"I was able to meet a young high school all star from LaGrange, Ga., about 60 miles from where I live," said Sgt. 1st Class Brandon Fambro, a human resources NCO with a Georgia-based Army Reserve unit, who earned the Bronze Star during tours in Balad, Iraq, from 2005 to 2007. "The player, Chris Burnette, is a humble athlete who looks up to Soldiers and the military overall. As a Soldier-Hero, I hope that the players saw we exemplified all of the Army values of loyalty, duty, respect, selfless service, honor, integrity and personal courage." Drill Team Exhibition
The U.S. Army Drill Team uses bayonet-tipped 1903-style Springfield rifles during a demonstration of their skills during the pre-game activities before the start of the All-American Bowl high school football game in the Alamodome in San Antonio, Texas. The team is part of the 3rd U.S. Infantry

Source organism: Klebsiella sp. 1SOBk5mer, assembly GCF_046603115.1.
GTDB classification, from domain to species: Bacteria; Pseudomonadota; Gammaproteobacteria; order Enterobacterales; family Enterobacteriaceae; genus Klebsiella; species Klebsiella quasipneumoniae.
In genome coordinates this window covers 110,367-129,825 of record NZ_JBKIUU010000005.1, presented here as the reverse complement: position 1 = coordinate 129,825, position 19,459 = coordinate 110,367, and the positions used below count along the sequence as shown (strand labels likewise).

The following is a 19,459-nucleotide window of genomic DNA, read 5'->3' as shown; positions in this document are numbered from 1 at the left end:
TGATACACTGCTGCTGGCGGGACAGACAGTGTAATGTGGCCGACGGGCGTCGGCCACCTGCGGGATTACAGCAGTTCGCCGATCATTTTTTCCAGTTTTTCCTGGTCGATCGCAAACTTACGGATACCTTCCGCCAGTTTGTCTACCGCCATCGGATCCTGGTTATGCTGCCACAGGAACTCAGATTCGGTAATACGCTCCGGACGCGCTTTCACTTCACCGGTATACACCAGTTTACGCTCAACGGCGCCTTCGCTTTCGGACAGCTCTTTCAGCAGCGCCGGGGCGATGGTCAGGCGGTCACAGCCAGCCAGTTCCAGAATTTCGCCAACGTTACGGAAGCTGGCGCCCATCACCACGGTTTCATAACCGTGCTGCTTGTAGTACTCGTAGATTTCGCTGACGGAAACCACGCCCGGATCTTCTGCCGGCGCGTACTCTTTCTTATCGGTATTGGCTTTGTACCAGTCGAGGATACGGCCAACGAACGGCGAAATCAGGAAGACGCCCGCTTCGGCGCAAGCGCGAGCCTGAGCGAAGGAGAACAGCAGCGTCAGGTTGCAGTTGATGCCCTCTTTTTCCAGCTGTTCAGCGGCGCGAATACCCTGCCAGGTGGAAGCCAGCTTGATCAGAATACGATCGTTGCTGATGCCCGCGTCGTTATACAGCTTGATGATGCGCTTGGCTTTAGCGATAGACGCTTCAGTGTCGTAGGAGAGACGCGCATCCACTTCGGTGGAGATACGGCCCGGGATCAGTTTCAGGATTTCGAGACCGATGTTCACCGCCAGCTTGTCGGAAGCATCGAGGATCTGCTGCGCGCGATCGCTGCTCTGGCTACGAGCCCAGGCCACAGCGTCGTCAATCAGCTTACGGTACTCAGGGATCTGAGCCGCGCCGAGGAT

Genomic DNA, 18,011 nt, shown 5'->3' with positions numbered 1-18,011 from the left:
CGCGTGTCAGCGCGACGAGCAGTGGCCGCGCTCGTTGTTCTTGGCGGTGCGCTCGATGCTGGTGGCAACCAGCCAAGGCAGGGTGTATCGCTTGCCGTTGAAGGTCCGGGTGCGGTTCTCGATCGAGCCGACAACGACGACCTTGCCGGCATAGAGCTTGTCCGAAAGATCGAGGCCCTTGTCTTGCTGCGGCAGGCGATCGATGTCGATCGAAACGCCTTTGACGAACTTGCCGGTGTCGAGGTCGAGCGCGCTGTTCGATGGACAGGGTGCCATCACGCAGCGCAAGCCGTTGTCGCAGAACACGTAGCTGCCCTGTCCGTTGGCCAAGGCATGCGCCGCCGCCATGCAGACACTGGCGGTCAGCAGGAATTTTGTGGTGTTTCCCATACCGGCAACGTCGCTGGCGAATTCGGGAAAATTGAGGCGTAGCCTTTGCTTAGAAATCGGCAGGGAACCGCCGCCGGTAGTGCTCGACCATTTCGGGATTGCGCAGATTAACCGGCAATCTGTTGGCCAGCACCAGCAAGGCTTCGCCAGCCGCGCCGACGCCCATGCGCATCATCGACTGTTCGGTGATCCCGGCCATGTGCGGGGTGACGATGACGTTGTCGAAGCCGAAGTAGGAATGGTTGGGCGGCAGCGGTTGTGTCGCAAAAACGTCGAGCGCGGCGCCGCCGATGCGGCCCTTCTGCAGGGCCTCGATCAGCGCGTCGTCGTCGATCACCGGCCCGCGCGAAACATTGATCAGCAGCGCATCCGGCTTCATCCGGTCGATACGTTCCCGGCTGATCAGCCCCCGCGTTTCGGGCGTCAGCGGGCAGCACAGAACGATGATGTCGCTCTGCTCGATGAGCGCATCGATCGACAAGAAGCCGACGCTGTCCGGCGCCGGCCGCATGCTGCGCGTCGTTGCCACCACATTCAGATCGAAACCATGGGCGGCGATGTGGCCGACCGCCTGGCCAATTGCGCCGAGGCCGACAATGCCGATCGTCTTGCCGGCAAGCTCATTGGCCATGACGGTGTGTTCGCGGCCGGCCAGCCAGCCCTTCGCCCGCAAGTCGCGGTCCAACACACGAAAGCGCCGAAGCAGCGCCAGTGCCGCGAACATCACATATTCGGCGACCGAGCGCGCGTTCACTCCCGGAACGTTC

Another Soldier-Hero, Sgt. Brandon Hasson, an infantryman with Alpha Company, 4th Battalion, 51st Infantry, Fort Drum, N.Y., was wounded in Iraq by an Improvised Explosive Device, receiving the Purple Heart during his last deployment. He says that many of the values he and his fellow Soldiers learn and develop in the Army can be used, not only on the gridiron, but throughout a person's life.

"I passed on to my player a true sense of personal courage and a sense of loyalty to his team, his family and most importantly to himself. Personal courage that gives him the knowledge that there's nothing that can stopping him from achieving anything he wants to achieve, and that when his career is over in high school, college or the pro's, he can make something out of whatever comes his way."

More News: Here

Sign Up for our monthly Newsletter

Newsletter Archives




Terms and Conditions  |   Privacy Policy   |  copyright © 2000-2013, eMilitary, Inc   |   development: Military Family Network homepage